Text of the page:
My mother leans over an ice cream churn, the top edge just visible, and looks down in anticipation

A golden retriever / spaniel mix sits in shaggy grass, shaded by trees growing below a red outbuilding

Close-up of a branch with a moss-like growth, barely-visible spider web strands leading away from it, and a very de-focused image of a dog in the background

(Click through the last image to see it in a bigger size, in which I think it looks considerably better.)

2008.Jul.9
Filed under: Activism — jon @ 23:34

John Adams continues: “The only maxim of a free government ought to be to trust no man living with power to endanger the public liberty.”

This was going to be the first year I donated money to a political candidate. The movement of this country’s national politics has become more frightening by the week, and I thought that adding campaign money to my advocacy might be another method for changing that. I was going to contribute to my national Congressional races and to that for the Presidency.

Today’s FISA capitulation, to be frank, knocked me on my tail and made me reconsider. Over the last several months I’ve called, written, and persuaded several friends to do the same. I watched politicians who had stated they would support blocking retroactive immunity for law-breaking companies turn tail and vote for this bill, a bill better for the Executive than the previous FISA bill. I’ve heard some say that voting for the bill was politically wise, a CYA move to show strength against “the terrorists” for the upcoming elections. I do not disagree; I do believe, though, that civil liberties and national security are not at odds with one another, and that true leadership should demonstrate this.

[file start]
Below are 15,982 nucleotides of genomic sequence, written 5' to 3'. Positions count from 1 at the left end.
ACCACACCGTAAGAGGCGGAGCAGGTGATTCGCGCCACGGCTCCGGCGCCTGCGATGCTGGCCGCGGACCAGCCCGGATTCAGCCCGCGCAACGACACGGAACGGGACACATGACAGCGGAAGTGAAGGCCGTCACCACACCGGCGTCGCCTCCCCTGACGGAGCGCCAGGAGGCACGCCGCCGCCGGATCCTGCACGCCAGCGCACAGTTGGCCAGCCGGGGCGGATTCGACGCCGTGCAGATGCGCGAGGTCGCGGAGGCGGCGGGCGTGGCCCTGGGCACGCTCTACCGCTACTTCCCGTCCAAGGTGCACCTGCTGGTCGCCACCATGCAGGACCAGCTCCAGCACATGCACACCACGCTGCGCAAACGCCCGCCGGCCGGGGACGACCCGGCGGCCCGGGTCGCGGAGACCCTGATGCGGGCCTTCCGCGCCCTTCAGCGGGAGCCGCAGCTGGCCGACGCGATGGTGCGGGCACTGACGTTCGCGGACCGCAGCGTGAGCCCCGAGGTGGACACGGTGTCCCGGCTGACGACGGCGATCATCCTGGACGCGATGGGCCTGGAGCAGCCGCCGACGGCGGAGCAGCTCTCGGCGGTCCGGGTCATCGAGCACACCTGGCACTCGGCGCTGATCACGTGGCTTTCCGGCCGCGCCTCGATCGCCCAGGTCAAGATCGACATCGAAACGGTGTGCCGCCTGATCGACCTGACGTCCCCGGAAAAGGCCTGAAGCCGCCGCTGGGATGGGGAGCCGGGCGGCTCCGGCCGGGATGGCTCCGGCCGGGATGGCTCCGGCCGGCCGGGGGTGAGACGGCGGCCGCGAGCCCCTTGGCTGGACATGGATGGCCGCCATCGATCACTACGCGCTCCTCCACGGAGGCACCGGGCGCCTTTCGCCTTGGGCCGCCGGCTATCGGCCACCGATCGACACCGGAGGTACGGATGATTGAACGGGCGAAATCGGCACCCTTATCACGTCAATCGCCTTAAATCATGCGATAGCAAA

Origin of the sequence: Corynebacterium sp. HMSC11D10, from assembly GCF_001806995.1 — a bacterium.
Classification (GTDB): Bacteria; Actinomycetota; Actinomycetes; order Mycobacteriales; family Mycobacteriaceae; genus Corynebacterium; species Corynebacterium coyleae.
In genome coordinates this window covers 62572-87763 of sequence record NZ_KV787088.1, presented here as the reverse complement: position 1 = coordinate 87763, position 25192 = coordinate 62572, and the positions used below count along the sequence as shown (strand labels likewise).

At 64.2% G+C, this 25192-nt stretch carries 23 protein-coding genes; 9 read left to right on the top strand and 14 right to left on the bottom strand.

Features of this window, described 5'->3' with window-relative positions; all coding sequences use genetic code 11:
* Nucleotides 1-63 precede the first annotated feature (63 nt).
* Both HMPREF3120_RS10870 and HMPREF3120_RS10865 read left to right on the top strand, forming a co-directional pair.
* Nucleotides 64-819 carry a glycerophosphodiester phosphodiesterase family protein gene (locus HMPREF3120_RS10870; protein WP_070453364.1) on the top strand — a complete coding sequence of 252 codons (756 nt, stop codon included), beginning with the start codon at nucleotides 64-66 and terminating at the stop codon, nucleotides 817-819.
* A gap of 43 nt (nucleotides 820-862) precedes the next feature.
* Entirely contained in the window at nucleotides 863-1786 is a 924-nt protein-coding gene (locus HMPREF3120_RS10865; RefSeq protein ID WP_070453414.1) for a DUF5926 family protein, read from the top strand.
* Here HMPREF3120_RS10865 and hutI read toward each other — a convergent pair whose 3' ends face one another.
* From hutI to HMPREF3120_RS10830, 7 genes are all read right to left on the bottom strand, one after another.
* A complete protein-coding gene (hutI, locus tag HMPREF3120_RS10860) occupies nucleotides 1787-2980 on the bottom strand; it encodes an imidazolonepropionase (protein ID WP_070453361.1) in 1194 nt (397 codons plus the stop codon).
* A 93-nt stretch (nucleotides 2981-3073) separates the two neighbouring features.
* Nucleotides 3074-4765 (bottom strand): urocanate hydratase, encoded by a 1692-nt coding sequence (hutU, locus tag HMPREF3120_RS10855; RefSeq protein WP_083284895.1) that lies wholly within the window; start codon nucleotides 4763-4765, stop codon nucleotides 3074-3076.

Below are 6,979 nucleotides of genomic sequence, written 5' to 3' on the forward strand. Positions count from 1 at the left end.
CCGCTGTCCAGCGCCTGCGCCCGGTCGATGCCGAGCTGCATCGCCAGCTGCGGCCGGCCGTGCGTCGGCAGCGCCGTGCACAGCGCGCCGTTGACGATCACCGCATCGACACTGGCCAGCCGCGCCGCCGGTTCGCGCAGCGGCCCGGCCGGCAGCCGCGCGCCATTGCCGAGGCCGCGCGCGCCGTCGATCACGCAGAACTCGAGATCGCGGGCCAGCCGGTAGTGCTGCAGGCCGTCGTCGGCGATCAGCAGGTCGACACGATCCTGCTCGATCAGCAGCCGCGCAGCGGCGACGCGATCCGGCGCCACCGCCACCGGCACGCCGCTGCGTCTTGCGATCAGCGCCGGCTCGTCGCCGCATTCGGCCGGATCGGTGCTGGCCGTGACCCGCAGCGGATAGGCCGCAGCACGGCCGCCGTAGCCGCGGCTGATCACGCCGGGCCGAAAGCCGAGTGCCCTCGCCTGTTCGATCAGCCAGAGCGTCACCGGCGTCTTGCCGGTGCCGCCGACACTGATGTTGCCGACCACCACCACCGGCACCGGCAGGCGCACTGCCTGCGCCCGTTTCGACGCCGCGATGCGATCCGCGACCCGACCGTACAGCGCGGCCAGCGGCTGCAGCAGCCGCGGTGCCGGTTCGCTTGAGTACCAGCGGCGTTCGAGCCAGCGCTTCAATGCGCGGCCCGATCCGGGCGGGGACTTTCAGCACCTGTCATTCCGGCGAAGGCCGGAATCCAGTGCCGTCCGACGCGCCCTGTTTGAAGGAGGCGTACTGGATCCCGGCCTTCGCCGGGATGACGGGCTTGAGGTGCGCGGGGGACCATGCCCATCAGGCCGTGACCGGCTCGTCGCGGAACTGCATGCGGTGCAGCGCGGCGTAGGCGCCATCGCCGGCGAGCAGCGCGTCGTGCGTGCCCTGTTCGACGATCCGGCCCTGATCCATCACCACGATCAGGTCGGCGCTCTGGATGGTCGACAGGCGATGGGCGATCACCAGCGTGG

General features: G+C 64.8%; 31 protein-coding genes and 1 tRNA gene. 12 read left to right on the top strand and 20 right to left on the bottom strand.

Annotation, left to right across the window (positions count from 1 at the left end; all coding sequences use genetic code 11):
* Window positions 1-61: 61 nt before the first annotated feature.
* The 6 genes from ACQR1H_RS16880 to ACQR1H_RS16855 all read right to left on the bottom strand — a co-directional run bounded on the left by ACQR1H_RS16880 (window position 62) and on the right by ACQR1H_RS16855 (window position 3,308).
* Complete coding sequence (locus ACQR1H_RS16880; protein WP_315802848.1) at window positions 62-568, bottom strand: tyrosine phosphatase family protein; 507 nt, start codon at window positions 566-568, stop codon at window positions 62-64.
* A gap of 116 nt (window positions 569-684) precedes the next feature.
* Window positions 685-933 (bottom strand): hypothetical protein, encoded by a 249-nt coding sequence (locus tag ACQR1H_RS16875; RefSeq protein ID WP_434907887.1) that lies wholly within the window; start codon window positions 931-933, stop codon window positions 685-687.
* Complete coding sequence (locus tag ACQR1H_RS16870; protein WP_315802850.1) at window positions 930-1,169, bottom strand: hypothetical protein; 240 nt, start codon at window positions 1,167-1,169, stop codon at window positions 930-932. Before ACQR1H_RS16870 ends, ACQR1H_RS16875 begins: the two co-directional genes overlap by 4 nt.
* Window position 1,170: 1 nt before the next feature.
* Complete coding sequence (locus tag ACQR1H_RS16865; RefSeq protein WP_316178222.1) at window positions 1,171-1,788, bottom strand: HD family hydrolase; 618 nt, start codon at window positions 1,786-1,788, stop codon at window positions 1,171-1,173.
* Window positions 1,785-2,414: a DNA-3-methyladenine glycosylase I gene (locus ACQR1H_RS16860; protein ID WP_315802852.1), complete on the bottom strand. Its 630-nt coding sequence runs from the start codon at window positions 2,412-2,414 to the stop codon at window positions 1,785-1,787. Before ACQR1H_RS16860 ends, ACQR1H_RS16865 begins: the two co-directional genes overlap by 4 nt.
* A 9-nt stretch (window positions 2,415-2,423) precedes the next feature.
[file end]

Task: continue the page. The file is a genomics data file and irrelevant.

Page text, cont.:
I’ve now spent much of the day reconsidering my upcoming donations. Where is the leadership standing up for constitutional protections? Where is the leadership standing in opposition to torture, kidnapping, and undermining our image worldwide? There were voices leading in the Senate and House, but they had too few friends to prevent this travesty of a bill from passing. So, I’ve decided that I’m still going to donate money, but not to whom I had planned. I’m going to see if I can get Dodd and his like some more friends.

To every Senator and Presidential candidate who failed to support the three amendments today, to every Representative who voted for H.R. 6304: you’ve made yourself an opponent. Here’s what I will do:

  • I will not donate any money to your campaigns.
  • I will donate money to your opponents in primaries and, if you generally vote in ways I don’t like, general elections.